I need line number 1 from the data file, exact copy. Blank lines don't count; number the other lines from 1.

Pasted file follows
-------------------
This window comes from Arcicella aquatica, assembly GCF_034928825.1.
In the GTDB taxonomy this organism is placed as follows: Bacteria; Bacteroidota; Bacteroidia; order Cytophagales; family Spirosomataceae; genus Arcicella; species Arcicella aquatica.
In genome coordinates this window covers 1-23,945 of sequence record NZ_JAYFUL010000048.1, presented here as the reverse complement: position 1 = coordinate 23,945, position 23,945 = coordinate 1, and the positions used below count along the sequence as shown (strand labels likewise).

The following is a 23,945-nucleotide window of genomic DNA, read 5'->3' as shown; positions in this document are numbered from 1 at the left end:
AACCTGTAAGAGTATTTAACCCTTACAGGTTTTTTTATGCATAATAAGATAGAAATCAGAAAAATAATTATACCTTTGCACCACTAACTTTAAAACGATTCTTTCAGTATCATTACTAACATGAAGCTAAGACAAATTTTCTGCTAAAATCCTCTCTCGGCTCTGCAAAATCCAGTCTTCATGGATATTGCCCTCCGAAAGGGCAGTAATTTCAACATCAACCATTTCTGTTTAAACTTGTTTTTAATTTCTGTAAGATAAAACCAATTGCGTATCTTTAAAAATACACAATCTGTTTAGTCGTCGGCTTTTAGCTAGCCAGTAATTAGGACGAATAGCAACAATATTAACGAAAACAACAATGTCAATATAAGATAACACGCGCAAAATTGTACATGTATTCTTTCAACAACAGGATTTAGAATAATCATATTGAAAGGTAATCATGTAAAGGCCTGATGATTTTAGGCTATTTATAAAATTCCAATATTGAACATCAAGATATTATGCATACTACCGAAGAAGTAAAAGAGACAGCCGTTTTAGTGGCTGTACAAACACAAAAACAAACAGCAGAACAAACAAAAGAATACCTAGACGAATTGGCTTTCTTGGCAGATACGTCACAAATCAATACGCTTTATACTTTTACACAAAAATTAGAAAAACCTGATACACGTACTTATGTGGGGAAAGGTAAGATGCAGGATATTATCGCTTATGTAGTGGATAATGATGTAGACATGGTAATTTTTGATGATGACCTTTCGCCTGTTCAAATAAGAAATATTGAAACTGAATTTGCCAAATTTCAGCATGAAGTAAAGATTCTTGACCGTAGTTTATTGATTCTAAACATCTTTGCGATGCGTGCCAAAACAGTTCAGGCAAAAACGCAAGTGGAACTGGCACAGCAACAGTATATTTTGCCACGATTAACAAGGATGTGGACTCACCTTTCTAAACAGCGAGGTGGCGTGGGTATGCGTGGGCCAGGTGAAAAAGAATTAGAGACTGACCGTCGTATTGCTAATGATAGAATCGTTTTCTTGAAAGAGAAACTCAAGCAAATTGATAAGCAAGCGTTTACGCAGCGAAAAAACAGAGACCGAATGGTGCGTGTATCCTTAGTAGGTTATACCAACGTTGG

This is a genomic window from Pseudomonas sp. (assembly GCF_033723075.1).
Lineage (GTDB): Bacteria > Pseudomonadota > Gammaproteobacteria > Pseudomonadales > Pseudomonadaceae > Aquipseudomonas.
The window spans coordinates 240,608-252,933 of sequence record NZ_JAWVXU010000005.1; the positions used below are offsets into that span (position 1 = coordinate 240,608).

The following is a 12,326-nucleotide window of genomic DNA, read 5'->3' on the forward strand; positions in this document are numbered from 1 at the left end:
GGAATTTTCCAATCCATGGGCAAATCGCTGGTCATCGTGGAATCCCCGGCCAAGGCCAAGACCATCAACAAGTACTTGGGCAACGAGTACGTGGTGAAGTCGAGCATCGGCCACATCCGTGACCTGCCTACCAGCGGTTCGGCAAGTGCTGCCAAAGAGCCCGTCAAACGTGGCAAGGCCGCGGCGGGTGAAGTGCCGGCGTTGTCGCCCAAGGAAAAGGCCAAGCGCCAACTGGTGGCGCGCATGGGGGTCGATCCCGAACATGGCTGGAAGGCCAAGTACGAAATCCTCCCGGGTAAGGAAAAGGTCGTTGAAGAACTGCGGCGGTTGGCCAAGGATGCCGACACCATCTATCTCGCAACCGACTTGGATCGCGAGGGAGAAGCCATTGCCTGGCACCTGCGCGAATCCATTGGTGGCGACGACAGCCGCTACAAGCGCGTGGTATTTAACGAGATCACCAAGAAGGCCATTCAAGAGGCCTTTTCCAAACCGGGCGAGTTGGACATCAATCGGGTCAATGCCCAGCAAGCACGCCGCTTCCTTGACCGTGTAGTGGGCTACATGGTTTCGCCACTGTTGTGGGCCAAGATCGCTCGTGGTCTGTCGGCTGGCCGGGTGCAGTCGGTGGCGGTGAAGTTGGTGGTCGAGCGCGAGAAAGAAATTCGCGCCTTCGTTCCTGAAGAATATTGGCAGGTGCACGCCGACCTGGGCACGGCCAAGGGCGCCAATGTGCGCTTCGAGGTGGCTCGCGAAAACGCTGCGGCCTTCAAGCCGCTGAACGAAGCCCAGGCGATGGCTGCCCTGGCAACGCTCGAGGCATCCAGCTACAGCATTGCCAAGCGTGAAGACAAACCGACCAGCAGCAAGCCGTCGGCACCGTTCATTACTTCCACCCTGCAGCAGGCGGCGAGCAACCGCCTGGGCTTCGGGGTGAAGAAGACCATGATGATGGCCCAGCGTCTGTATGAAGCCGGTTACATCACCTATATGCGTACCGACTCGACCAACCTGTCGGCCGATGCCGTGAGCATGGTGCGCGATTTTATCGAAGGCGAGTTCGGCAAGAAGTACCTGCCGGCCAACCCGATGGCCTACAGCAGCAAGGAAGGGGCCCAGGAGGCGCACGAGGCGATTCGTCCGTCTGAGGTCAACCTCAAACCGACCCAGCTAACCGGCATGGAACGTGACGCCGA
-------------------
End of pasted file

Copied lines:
This window comes from Arcicella aquatica, assembly GCF_034928825.1.